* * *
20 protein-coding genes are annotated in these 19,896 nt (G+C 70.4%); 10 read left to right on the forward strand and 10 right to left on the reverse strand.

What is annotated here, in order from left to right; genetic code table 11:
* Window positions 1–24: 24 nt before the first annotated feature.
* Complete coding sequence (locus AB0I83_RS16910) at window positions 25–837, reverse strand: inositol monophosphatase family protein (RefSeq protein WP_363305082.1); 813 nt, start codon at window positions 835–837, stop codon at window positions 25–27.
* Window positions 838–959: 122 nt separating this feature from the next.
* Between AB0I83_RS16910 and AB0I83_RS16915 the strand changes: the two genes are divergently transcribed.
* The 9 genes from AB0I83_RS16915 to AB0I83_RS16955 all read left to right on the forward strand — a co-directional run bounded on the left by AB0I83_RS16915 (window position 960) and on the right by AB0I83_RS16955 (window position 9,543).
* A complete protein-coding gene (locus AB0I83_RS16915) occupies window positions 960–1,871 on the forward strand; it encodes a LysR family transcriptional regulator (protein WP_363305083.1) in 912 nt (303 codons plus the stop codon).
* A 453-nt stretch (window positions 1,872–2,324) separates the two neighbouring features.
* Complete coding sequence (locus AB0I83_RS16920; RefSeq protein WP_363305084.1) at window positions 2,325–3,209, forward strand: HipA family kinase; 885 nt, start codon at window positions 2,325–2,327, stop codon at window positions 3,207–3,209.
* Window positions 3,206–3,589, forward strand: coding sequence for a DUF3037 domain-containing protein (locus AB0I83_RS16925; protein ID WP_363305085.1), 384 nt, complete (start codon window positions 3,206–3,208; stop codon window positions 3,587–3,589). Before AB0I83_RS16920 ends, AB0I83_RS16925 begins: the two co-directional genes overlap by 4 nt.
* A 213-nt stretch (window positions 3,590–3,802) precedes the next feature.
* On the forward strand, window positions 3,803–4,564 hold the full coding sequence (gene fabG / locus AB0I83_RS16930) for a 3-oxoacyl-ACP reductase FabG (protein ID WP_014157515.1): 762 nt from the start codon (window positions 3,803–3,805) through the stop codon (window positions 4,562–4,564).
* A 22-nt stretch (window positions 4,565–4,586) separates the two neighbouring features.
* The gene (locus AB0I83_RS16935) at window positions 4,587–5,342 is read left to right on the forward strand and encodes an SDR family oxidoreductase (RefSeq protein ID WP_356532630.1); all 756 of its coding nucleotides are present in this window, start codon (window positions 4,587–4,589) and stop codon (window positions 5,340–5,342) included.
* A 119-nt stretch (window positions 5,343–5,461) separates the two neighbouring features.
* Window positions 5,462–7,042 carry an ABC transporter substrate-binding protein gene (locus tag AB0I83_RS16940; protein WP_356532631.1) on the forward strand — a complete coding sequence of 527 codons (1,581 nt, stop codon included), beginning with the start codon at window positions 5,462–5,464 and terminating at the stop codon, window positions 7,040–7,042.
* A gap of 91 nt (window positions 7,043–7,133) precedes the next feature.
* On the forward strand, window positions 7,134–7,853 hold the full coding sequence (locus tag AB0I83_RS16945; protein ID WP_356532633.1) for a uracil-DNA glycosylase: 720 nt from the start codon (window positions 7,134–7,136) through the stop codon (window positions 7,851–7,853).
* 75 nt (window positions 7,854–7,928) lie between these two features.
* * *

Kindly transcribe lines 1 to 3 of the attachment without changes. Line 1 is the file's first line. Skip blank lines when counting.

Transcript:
20 protein-coding genes are annotated in these 19,896 nt (G+C 70.4%); 10 read left to right on the forward strand and 10 right to left on the reverse strand.

What is annotated here, in order from left to right; genetic code table 11:
* Window positions 1–24: 24 nt before the first annotated feature.